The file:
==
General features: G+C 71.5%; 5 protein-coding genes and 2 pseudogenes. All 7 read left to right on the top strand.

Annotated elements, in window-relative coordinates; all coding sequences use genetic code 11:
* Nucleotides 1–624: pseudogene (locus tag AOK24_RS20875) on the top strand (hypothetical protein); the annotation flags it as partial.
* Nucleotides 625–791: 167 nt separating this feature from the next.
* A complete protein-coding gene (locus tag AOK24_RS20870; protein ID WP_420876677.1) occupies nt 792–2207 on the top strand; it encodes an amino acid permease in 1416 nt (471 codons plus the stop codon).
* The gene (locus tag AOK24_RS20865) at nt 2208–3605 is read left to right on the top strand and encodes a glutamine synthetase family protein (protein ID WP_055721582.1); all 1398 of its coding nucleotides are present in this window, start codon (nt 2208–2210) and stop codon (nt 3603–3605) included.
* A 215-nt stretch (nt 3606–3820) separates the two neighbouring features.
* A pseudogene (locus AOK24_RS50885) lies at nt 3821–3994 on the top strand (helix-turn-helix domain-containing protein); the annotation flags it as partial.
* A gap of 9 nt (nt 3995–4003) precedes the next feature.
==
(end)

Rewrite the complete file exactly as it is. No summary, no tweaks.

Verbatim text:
General features: G+C 71.5%; 5 protein-coding genes and 2 pseudogenes. All 7 read left to right on the top strand.

Annotated elements, in window-relative coordinates; all coding sequences use genetic code 11:
* Nucleotides 1–624: pseudogene (locus tag AOK24_RS20875) on the top strand (hypothetical protein); the annotation flags it as partial.
* Nucleotides 625–791: 167 nt separating this feature from the next.
* A complete protein-coding gene (locus tag AOK24_RS20870; protein ID WP_420876677.1) occupies nt 792–2207 on the top strand; it encodes an amino acid permease in 1416 nt (471 codons plus the stop codon).
* The gene (locus tag AOK24_RS20865) at nt 2208–3605 is read left to right on the top strand and encodes a glutamine synthetase family protein (protein ID WP_055721582.1); all 1398 of its coding nucleotides are present in this window, start codon (nt 2208–2210) and stop codon (nt 3603–3605) included.
* A 215-nt stretch (nt 3606–3820) separates the two neighbouring features.
* A pseudogene (locus AOK24_RS50885) lies at nt 3821–3994 on the top strand (helix-turn-helix domain-containing protein); the annotation flags it as partial.
* A gap of 9 nt (nt 3995–4003) precedes the next feature.